With fall 2015 upon us, I've been reviewing my observations from this past summer. One of them, perhaps an obvious one, is that the popularity of sportswear and apparel has reached a fever pitch. To be fair, the latest athletic gear has always been popular. I grew up with millions of other kids watching Michael Jordan play basketball, and the ultimate statement of one's own athletic affinity was owning a pair of Air Jordans. Some trends never age, and it seems to me that the athletic-wear trend has become a mainstream one.
If my own subjective observation wasn't convincing, this trend can be seen through the lens of the world's two largest athletic companies, Nike and Under Armour . As of Sept. 24, the two stocks were up about 20% and 50%, respectively, year-to-date. Quite the nine-month run for a couple of clothing companies, but is it warranted? And which company is a better buy right now? In true sports tradition, let's pit the two companies against each other and see which holds up to our scrutiny.
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Round 1: Business modelsOn the surface, both Nike and Under Armour operate on similar premises. Both design, develop, and market premium athletic gear and athletic wear. Both companies have made forays into linking technology with fitness. The two companies also utilize sponsorships with professional athletes to drive sales.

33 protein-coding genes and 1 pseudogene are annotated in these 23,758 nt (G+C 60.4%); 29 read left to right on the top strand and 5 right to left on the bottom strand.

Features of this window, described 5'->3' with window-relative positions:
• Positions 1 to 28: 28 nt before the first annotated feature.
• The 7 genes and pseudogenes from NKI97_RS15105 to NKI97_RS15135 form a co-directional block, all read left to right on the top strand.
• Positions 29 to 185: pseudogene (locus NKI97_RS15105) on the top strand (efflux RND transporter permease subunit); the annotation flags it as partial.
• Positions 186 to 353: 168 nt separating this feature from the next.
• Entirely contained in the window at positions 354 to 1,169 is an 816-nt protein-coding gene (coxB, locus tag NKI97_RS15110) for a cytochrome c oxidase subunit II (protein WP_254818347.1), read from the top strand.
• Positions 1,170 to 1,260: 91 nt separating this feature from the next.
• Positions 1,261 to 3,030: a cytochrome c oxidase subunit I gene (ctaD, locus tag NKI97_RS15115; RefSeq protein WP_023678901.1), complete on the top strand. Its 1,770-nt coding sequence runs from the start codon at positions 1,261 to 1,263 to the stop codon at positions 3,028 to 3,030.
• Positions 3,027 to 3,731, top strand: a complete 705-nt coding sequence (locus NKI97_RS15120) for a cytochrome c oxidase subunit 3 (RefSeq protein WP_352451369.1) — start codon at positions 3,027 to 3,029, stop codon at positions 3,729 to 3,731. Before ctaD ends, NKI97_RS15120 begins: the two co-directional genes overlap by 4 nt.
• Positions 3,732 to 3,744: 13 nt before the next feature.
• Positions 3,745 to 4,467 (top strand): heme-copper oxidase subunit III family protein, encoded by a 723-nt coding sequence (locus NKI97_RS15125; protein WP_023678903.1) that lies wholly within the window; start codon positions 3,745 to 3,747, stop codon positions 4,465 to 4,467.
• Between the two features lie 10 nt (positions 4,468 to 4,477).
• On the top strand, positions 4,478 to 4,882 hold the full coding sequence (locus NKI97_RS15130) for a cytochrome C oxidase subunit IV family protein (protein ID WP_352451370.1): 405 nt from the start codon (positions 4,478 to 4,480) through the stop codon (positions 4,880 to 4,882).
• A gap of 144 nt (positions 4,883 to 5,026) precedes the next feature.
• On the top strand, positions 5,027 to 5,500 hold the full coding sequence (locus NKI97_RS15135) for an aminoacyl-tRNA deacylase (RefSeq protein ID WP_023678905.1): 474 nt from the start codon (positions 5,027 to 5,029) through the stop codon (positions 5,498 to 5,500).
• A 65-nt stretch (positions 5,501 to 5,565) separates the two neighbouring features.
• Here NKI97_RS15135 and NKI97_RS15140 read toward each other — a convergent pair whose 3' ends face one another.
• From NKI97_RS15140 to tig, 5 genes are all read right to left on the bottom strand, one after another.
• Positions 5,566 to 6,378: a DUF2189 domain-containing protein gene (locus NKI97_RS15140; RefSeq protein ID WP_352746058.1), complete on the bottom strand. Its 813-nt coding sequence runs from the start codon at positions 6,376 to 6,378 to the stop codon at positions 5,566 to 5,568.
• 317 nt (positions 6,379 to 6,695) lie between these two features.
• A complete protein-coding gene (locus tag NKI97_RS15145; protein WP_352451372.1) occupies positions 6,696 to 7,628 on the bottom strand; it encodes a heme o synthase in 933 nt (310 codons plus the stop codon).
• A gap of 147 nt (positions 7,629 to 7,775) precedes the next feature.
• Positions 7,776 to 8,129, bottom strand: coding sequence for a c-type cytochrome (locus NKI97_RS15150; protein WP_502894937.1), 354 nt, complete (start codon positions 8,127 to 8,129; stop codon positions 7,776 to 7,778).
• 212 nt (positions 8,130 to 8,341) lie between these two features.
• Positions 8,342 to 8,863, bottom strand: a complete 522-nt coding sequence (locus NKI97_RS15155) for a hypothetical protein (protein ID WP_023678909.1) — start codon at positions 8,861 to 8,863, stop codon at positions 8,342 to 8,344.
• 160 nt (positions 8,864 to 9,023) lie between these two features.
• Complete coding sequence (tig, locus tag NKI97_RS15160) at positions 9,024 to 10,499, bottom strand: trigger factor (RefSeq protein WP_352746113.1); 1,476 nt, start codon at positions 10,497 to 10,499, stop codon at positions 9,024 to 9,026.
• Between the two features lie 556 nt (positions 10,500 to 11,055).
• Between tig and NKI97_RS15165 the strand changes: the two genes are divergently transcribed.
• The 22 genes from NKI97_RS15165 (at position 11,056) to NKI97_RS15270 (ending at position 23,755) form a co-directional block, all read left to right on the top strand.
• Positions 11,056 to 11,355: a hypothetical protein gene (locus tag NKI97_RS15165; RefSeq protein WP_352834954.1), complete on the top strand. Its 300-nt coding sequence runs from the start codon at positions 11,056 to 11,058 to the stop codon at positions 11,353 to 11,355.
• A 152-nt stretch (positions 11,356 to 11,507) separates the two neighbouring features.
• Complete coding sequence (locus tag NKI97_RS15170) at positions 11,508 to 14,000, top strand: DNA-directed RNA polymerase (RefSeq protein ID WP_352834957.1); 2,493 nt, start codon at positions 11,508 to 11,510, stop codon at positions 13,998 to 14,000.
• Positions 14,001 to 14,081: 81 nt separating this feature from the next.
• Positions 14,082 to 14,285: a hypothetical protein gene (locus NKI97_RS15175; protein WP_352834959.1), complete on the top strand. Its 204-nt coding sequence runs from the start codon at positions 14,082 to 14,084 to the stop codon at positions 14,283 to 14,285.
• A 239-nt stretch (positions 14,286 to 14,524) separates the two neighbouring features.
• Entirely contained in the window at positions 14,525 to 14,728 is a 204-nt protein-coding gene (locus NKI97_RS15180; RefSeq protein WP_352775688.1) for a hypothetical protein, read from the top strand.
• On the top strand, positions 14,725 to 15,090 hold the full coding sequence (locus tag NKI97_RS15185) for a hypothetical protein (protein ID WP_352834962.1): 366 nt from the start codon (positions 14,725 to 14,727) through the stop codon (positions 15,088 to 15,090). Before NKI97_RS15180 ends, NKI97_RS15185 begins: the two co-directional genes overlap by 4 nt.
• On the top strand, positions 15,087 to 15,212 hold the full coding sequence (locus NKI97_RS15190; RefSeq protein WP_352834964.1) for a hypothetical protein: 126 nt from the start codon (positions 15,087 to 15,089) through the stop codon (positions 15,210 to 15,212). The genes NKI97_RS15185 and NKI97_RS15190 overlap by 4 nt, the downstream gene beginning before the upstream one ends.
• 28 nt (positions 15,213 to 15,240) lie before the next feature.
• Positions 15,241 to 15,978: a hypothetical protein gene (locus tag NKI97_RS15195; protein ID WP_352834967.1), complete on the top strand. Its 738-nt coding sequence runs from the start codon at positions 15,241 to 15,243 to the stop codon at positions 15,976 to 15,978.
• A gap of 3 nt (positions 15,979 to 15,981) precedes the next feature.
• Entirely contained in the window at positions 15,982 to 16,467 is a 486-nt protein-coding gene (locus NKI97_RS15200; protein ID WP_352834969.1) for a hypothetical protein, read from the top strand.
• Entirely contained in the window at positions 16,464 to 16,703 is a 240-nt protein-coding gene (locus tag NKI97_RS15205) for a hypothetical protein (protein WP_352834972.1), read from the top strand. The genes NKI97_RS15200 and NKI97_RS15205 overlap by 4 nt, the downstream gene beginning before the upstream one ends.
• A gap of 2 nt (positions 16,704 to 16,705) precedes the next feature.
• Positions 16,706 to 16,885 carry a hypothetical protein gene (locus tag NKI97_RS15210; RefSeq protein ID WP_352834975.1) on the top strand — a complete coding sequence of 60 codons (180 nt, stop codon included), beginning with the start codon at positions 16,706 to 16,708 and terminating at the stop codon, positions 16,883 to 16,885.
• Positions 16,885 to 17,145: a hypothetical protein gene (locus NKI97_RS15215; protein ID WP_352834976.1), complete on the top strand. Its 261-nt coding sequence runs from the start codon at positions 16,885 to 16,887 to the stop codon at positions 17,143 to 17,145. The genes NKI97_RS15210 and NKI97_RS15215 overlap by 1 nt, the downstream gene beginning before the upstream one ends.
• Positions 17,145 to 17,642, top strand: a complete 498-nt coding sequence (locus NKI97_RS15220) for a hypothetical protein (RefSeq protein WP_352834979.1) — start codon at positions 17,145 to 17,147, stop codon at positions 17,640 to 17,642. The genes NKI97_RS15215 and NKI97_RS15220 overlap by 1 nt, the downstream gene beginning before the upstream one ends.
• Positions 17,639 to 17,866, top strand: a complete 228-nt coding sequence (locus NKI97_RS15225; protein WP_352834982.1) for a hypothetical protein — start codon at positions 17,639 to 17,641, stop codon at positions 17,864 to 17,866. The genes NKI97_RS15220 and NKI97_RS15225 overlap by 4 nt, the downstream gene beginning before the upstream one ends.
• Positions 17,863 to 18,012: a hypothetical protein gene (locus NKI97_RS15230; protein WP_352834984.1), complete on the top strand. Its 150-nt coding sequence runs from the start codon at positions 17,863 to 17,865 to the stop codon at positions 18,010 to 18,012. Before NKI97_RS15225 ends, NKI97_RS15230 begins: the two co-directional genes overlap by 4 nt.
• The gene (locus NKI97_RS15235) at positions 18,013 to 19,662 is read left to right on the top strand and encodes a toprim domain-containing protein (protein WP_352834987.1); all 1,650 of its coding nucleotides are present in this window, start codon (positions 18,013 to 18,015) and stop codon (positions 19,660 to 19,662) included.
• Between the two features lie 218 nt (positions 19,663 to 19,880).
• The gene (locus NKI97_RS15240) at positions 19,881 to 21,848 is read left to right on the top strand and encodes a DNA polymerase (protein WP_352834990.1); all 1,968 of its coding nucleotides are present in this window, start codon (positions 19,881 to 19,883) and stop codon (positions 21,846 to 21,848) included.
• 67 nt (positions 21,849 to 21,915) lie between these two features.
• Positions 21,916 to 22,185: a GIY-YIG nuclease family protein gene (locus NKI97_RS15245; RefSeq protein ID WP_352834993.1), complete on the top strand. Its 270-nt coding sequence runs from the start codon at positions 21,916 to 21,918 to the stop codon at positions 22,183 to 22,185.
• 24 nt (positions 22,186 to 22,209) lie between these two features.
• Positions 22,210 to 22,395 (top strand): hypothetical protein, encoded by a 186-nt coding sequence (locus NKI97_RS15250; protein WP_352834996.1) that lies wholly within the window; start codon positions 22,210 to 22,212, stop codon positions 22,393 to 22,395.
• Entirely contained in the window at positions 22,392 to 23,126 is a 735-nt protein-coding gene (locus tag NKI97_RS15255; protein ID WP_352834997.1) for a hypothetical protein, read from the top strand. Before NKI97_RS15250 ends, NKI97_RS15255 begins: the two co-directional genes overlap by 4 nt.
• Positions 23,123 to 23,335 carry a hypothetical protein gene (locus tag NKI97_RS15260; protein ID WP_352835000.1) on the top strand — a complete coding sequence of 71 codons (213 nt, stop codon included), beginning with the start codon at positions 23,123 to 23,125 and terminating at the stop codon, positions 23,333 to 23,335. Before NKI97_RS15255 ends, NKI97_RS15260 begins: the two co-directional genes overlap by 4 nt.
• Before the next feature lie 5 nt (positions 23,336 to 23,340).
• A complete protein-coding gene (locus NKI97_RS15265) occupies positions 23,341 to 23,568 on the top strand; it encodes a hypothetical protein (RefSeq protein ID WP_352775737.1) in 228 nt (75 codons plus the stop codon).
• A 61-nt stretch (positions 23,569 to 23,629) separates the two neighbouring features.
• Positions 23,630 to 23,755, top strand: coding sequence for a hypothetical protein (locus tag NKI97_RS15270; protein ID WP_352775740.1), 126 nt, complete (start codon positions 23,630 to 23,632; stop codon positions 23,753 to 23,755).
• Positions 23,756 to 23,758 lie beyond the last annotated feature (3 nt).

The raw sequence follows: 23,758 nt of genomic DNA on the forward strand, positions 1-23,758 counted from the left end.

Nike's sales come primarily through distribution of products through wholesalers, but an increasing percentage (roughly a quarter of all sales) are coming through direct sales to customers through Nike retail stores and on the company website. According to Nike's fiscal 2016 first-quarter earnings report on Sept. 24, a little over half of Nike's revenue came from outside North America.
Under Armour's distribution of products is very similar to Nike's, with most sales coming through wholesalers. One area of differentiation between the two companies, however, is in international sales. Under Armour's revenue from overseas sales comes in at about 13%, falling far below that of Nike. In the past few years, the company has been expanding its presence outside North America. In fact, it nearly doubled its percentage of international revenue in fiscal year 2014. As a much smaller growth company compared with rival Nike, Under Armour looks to have a greater chance of growing sales of its products in other countries.
Round one winner: Under Armour.
Round 2: Current valuation based on financial performanceLet's look at the current valuations of the two companies based on their financial performance over the past few years:
Data as of late September. Source: Yahoo! Finance.
Under Armour has been on an absolute tear the past few years. Both companies are putting up solid double-digit growth in sales and earnings over the past five years, but Under Armour's average of about 30% in both categories is impressive. Perhaps part of the reason for the success is its vastly smaller size, while imitating Nike's growth strategy through recruiting athlete sponsorships and starting an athletic-shoe division back in 2006. The company has continued to forecast strong growth going forward as it rides the favorable tailwinds.